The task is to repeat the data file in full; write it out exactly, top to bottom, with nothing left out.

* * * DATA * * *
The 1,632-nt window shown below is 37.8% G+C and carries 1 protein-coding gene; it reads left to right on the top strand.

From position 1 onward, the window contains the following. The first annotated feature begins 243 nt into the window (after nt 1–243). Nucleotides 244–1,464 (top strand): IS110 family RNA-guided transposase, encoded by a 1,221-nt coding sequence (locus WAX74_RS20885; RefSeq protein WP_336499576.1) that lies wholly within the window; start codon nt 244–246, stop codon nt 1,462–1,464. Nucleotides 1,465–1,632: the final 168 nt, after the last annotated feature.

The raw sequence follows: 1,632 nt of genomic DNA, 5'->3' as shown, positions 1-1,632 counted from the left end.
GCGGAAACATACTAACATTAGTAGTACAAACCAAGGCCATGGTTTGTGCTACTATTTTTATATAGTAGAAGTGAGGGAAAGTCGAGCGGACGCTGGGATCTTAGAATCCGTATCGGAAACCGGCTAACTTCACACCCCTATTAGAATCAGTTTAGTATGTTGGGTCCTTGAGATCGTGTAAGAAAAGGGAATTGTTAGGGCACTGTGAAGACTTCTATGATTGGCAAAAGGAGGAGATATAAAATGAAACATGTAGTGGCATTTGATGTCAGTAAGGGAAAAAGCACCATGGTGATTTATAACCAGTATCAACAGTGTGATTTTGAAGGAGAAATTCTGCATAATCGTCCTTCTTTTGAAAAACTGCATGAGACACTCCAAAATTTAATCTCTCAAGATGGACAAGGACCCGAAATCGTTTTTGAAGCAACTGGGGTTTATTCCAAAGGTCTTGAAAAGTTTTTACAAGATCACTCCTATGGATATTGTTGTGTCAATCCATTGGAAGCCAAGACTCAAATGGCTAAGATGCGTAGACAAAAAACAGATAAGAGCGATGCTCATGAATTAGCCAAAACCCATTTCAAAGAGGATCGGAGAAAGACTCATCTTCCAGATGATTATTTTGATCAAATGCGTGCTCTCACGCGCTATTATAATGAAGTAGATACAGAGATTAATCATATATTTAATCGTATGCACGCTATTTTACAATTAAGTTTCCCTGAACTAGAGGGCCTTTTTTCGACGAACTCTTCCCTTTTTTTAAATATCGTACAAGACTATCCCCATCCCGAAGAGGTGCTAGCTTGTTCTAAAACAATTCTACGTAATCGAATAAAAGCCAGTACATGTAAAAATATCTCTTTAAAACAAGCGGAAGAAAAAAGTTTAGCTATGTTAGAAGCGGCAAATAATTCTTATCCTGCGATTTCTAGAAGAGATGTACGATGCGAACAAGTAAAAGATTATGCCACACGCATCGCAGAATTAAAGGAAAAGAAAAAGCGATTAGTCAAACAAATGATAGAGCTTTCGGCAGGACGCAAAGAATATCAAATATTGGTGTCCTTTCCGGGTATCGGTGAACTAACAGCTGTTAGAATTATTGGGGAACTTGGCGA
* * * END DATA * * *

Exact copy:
The 1,632-nt window shown below is 37.8% G+C and carries 1 protein-coding gene; it reads left to right on the top strand.

From position 1 onward, the window contains the following. The first annotated feature begins 243 nt into the window (after nt 1–243). Nucleotides 244–1,464 (top strand): IS110 family RNA-guided transposase, encoded by a 1,221-nt coding sequence (locus WAX74_RS20885; RefSeq protein WP_336499576.1) that lies wholly within the window; start codon nt 244–246, stop codon nt 1,462–1,464. Nucleotides 1,465–1,632: the final 168 nt, after the last annotated feature.

The raw sequence follows: 1,632 nt of genomic DNA, 5'->3' as shown, positions 1-1,632 counted from the left end.
GCGGAAACATACTAACATTAGTAGTACAAACCAAGGCCATGGTTTGTGCTACTATTTTTATATAGTAGAAGTGAGGGAAAGTCGAGCGGACGCTGGGATCTTAGAATCCGTATCGGAAACCGGCTAACTTCACACCCCTATTAGAATCAGTTTAGTATGTTGGGTCCTTGAGATCGTGTAAGAAAAGGGAATTGTTAGGGCACTGTGAAGACTTCTATGATTGGCAAAAGGAGGAGATATAAAATGAAACATGTAGTGGCATTTGATGTCAGTAAGGGAAAAAGCACCATGGTGATTTATAACCAGTATCAACAGTGTGATTTTGAAGGAGAAATTCTGCATAATCGTCCTTCTTTTGAAAAACTGCATGAGACACTCCAAAATTTAATCTCTCAAGATGGACAAGGACCCGAAATCGTTTTTGAAGCAACTGGGGTTTATTCCAAAGGTCTTGAAAAGTTTTTACAAGATCACTCCTATGGATATTGTTGTGTCAATCCATTGGAAGCCAAGACTCAAATGGCTAAGATGCGTAGACAAAAAACAGATAAGAGCGATGCTCATGAATTAGCCAAAACCCATTTCAAAGAGGATCGGAGAAAGACTCATCTTCCAGATGATTATTTTGATCAAATGCGTGCTCTCACGCGCTATTATAATGAAGTAGATACAGAGATTAATCATATATTTAATCGTATGCACGCTATTTTACAATTAAGTTTCCCTGAACTAGAGGGCCTTTTTTCGACGAACTCTTCCCTTTTTTTAAATATCGTACAAGACTATCCCCATCCCGAAGAGGTGCTAGCTTGTTCTAAAACAATTCTACGTAATCGAATAAAAGCCAGTACATGTAAAAATATCTCTTTAAAACAAGCGGAAGAAAAAAGTTTAGCTATGTTAGAAGCGGCAAATAATTCTTATCCTGCGATTTCTAGAAGAGATGTACGATGCGAACAAGTAAAAGATTATGCCACACGCATCGCAGAATTAAAGGAAAAGAAAAAGCGATTAGTCAAACAAATGATAGAGCTTTCGGCAGGACGCAAAGAATATCAAATATTGGTGTCCTTTCCGGGTATCGGTGAACTAACAGCTGTTAGAATTATTGGGGAACTTGGCGA